A few weeks ago, we pointed you to “High on Crack Street”, the real documentary we watch being shot in director David O. Russell’s film “The Fighter.” Today over at Fandor, critic Kevin B. Lee posted “Micky Versus Marky — The Same Fight Twice,” a superb video essay that goes deeper into the gulf between fact and fiction in the film. It compares the original fight between boxers Micky Ward and Shea Neary with the fictionalized version that serves as the climax of “The Fighter.”
That comparison is important because Russell and producer/star Mark Wahlberg’s visual approach to the boxing matches in “The Fighter” is to mimic reality: to approximate the look and feel of televised boxing matches. That choice, in turn, suits the entire film, which gets deep into the gritty realities of working-class Lowell, Massachusetts and crack addiction.
To shoot his fights, Russell used the same equipment and crew that HBO uses in their boxing telecasts; he even got Jim Lampley, George Foreman, and Larry Merchant, the analysts for the real Ward/Neary fight, to recreate their original comments, often word for word. But despite all those attempts at fidelity, Russell still couldn’t or didn’t resist the urge to fictionalize some elements of the fight for dramatic effect, particularly Neary’s knockdown of Ward just before Ward’s big comeback. Even “realistic” boxing, it seems, needs a storybook ending.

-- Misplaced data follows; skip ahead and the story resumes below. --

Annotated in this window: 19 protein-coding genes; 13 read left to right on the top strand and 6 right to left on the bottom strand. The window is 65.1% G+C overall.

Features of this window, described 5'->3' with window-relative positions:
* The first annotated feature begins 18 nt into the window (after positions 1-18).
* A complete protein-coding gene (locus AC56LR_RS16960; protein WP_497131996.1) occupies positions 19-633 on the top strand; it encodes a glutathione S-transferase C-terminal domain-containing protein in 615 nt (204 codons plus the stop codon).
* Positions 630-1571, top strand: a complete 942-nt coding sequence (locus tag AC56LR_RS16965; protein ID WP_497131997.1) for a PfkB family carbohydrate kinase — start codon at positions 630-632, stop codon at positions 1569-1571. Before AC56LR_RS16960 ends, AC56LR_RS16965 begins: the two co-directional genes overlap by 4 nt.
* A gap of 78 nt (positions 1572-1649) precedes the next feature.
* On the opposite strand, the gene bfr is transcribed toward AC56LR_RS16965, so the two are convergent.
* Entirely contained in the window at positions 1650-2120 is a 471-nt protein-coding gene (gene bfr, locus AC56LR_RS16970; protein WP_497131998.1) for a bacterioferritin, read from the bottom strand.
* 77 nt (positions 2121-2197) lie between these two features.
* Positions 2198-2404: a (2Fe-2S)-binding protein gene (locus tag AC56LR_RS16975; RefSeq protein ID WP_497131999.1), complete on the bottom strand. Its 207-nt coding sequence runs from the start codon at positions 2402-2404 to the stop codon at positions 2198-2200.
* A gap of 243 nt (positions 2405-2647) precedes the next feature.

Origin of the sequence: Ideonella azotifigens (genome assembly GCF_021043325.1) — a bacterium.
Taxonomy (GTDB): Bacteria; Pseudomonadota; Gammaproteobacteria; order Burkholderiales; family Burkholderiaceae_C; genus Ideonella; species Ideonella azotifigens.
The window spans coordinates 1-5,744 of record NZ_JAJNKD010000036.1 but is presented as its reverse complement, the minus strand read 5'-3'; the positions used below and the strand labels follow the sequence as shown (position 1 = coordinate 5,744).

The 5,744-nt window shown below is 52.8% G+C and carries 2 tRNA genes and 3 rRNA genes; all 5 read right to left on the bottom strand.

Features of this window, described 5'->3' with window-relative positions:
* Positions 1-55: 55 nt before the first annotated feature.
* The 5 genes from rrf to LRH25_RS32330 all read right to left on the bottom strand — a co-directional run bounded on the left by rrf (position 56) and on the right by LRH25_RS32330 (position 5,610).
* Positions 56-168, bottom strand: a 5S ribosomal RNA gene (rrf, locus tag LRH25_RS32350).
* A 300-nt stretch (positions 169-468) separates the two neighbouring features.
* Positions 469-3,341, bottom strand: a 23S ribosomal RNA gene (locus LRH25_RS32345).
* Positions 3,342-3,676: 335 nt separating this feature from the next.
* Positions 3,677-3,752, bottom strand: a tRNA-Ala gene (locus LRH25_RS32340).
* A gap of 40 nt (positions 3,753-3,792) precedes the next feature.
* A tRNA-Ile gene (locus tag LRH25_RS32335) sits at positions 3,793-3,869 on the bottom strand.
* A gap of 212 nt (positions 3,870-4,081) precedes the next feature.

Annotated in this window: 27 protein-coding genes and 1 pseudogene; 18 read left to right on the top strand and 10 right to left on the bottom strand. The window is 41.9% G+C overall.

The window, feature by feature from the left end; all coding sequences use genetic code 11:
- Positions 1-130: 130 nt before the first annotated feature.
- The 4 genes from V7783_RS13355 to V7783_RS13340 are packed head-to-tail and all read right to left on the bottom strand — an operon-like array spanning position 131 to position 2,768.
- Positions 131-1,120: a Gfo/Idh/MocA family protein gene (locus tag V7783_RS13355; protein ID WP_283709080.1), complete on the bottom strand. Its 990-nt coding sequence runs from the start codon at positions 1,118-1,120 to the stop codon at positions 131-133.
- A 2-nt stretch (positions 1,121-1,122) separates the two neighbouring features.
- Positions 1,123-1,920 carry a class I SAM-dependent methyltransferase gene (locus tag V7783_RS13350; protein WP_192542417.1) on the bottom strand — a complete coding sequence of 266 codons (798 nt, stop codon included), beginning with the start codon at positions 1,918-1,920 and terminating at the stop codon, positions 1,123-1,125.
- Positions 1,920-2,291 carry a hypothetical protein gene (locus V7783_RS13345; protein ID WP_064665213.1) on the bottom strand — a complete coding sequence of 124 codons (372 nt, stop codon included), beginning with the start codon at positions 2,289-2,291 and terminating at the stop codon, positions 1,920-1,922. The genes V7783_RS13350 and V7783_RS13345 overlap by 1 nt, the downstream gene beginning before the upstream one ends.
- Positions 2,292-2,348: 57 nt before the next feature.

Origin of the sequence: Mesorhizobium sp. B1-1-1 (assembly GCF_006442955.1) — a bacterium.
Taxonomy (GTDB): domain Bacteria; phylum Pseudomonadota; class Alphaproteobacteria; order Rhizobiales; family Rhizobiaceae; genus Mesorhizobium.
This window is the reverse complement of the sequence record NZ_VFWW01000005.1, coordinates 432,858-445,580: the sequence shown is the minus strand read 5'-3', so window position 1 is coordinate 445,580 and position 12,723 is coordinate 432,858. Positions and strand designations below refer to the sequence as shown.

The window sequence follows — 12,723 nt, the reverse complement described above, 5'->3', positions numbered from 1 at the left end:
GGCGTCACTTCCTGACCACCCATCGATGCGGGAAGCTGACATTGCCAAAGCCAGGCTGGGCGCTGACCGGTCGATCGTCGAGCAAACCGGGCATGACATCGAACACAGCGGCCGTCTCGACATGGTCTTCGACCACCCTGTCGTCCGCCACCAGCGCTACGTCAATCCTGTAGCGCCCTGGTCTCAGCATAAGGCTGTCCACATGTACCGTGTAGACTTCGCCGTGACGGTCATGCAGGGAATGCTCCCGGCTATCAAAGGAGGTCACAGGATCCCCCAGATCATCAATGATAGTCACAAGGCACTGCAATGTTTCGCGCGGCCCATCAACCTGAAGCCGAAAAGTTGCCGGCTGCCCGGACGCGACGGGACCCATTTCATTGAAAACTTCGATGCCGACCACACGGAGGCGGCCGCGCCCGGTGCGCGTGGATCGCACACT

Here’s Lee’s video: